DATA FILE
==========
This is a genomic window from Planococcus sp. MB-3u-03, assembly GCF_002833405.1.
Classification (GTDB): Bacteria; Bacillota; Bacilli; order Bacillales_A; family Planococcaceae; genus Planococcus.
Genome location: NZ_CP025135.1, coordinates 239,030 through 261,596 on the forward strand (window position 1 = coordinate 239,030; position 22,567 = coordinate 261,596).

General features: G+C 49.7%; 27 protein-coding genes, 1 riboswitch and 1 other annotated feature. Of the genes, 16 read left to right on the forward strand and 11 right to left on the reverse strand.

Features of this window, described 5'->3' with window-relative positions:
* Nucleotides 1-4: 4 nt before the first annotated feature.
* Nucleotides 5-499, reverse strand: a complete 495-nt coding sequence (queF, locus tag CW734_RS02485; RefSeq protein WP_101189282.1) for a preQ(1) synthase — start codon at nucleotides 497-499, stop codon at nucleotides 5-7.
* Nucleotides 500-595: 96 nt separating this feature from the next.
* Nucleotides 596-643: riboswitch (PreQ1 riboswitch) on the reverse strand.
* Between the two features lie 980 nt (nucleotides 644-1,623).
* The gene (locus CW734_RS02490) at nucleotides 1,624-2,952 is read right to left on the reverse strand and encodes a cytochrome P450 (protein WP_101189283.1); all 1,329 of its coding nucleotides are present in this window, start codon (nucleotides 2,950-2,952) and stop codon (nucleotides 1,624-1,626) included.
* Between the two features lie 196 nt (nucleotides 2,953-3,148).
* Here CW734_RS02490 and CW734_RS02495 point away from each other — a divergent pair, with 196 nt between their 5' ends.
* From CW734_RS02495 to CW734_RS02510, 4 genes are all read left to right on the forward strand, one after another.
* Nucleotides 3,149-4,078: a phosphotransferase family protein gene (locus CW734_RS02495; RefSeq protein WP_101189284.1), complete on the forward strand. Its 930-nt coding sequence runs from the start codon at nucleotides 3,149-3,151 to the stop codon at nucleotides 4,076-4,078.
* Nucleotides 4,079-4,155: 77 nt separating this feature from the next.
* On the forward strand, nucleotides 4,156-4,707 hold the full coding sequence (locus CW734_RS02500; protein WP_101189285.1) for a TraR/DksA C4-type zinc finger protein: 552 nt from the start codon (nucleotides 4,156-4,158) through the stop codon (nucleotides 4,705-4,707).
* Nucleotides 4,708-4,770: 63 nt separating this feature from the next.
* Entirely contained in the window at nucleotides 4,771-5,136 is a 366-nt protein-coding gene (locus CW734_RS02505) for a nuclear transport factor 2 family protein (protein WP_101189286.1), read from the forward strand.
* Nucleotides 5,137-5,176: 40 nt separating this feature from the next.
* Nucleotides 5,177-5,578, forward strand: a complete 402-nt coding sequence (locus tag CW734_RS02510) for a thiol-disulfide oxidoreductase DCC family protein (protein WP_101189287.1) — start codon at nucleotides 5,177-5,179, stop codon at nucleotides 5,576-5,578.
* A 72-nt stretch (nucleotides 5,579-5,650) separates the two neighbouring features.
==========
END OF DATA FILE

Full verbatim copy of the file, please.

This is a genomic window from Planococcus sp. MB-3u-03, assembly GCF_002833405.1.
Classification (GTDB): Bacteria; Bacillota; Bacilli; order Bacillales_A; family Planococcaceae; genus Planococcus.
Genome location: NZ_CP025135.1, coordinates 239,030 through 261,596 on the forward strand (window position 1 = coordinate 239,030; position 22,567 = coordinate 261,596).

General features: G+C 49.7%; 27 protein-coding genes, 1 riboswitch and 1 other annotated feature. Of the genes, 16 read left to right on the forward strand and 11 right to left on the reverse strand.

Features of this window, described 5'->3' with window-relative positions:
* Nucleotides 1-4: 4 nt before the first annotated feature.
* Nucleotides 5-499, reverse strand: a complete 495-nt coding sequence (queF, locus tag CW734_RS02485; RefSeq protein WP_101189282.1) for a preQ(1) synthase — start codon at nucleotides 497-499, stop codon at nucleotides 5-7.
* Nucleotides 500-595: 96 nt separating this feature from the next.
* Nucleotides 596-643: riboswitch (PreQ1 riboswitch) on the reverse strand.
* Between the two features lie 980 nt (nucleotides 644-1,623).
* The gene (locus CW734_RS02490) at nucleotides 1,624-2,952 is read right to left on the reverse strand and encodes a cytochrome P450 (protein WP_101189283.1); all 1,329 of its coding nucleotides are present in this window, start codon (nucleotides 2,950-2,952) and stop codon (nucleotides 1,624-1,626) included.
* Between the two features lie 196 nt (nucleotides 2,953-3,148).
* Here CW734_RS02490 and CW734_RS02495 point away from each other — a divergent pair, with 196 nt between their 5' ends.
* From CW734_RS02495 to CW734_RS02510, 4 genes are all read left to right on the forward strand, one after another.
* Nucleotides 3,149-4,078: a phosphotransferase family protein gene (locus CW734_RS02495; RefSeq protein WP_101189284.1), complete on the forward strand. Its 930-nt coding sequence runs from the start codon at nucleotides 3,149-3,151 to the stop codon at nucleotides 4,076-4,078.
* Nucleotides 4,079-4,155: 77 nt separating this feature from the next.
* On the forward strand, nucleotides 4,156-4,707 hold the full coding sequence (locus CW734_RS02500; protein WP_101189285.1) for a TraR/DksA C4-type zinc finger protein: 552 nt from the start codon (nucleotides 4,156-4,158) through the stop codon (nucleotides 4,705-4,707).
* Nucleotides 4,708-4,770: 63 nt separating this feature from the next.
* Entirely contained in the window at nucleotides 4,771-5,136 is a 366-nt protein-coding gene (locus CW734_RS02505) for a nuclear transport factor 2 family protein (protein WP_101189286.1), read from the forward strand.
* Nucleotides 5,137-5,176: 40 nt separating this feature from the next.
* Nucleotides 5,177-5,578, forward strand: a complete 402-nt coding sequence (locus tag CW734_RS02510) for a thiol-disulfide oxidoreductase DCC family protein (protein WP_101189287.1) — start codon at nucleotides 5,177-5,179, stop codon at nucleotides 5,576-5,578.
* A 72-nt stretch (nucleotides 5,579-5,650) separates the two neighbouring features.